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Sharing your passion for English

Teaching Shakespeare to high school students, or reading “Bud, Not Buddy” with middle school students—these are no small tasks. We’ve all been there as young students, and we can appreciate the fact that it’s a rare teen who simply LOVES to read and willingly devours the classics of the canon.

The role of a secondary English teacher is complex and empowering; it’s not only knowing the classics, but also introducing students to new voices and texts, helping them explore 21st century literacies, and providing a space for them to share their own writing with real audiences. It’s having the passion for both the texts and the kids, enabling that kind of teaching that inspires young readers and writers to enjoy literature and the lessons it offers about life, and often about themselves.

This is the transformative learning that can come from teachers who bring their own love of the language and story to the classroom, and this is the kind of teacher UW-Eau Claire produces year after year.

English

See specific details about our majors (M), minors (m) and certificates (C).

English Teaching emphasis mission statement

The mission of the English education emphasis is to prepare students for licensure as 6-12 grade English language arts teachers.

English Teaching emphasis learning outcomes

Apply knowledge of subject area, student learning, educational research, and pedagogical theory to instructional design.

Teaching in the city of a hundred spires

Like many education seniors, English education major Grace Luebben will be completing her long-awaited student teaching semester. Unlike most students, however, Luebben will complete this work in Prague, Czech Republic.

World class teaching experience

Following state guidelines

The English teaching/education major at UW-Eau Claire is designed to prepare graduates for licensure to teach grades 6-12 English language arts in the state of Wisconsin. In alignment with state goals, the program follows the Department of Public Instruction (DPI) criteria for learning outcomes, which can be found in full below.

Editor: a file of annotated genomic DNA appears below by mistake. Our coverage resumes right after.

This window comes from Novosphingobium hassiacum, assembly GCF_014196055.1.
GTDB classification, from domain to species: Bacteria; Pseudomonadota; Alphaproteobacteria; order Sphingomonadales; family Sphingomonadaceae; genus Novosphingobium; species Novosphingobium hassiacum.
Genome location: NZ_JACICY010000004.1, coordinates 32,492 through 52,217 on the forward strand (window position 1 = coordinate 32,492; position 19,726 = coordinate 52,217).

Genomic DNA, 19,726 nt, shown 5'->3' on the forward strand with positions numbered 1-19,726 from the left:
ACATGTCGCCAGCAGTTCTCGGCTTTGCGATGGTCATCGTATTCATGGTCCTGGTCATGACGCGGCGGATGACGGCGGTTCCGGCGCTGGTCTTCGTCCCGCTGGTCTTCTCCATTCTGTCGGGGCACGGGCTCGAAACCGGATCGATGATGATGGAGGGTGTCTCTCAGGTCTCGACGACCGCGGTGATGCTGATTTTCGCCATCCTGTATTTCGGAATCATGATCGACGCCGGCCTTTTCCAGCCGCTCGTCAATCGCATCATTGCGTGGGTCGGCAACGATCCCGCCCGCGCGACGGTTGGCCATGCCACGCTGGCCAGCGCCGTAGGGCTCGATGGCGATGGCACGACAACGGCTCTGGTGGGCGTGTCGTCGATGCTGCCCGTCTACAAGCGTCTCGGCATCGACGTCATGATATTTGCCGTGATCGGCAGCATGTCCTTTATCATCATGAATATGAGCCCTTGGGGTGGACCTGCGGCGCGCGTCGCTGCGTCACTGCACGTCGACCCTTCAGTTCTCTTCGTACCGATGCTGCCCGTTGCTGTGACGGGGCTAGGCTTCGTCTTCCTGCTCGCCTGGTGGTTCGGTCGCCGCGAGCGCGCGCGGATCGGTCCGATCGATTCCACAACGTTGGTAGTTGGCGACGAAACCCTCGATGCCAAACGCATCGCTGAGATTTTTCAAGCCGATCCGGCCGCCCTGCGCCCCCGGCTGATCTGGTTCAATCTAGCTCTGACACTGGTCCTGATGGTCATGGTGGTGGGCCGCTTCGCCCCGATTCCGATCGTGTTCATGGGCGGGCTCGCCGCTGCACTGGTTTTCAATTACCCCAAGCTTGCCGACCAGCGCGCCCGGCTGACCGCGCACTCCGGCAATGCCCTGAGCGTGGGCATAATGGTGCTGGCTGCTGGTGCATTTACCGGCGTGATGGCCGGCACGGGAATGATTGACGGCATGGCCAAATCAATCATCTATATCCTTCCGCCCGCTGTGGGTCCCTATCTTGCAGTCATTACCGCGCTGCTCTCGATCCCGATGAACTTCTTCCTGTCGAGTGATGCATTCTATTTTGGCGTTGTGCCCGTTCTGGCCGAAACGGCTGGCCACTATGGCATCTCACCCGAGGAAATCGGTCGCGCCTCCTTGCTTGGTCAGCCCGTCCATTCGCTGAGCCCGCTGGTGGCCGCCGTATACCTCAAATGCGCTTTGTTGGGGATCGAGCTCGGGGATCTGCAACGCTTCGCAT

1. The interrelatedness of the language arts: speaking, listening, creating media, responding to media, reading and writing.
  2. Using language to fit a variety of audiences and purposes.
  3. The developmental processes whereby individuals acquire, understand, and use oral, visual, and written language.
  4. The structure and history of the English language including traditional and modern grammars and the integration of these studies within the English Language Arts program.
  5. Historic and recent rhetorical theories regarding aims and modes of written and oral discourse, cultural and situational factors, and considerations of audience.
  6. Strategies for formulating questions and conducting research using a variety of sources and reporting findings in a variety of formats and media.
  7. Representative works of major writers, including Shakespeare.
  8. The function and variety of literary forms, including fiction, nonfiction, drama, and poetry.  
  9. Approaches to analyzing, interpreting, evaluating, and appreciating print and non-print texts, reflecting interactions among reader, text, and context.
  10. Writing as a recursive thinking process including prewriting, drafting, revising, editing, publishing, and presenting.
  11. Writing, speaking, and creating media for a variety of audiences including technical and professional.
  12. A wide repertoire of strategies for teaching reading.
  13. Effective listening and viewing in a variety of contexts, including interpersonal, media-related and social.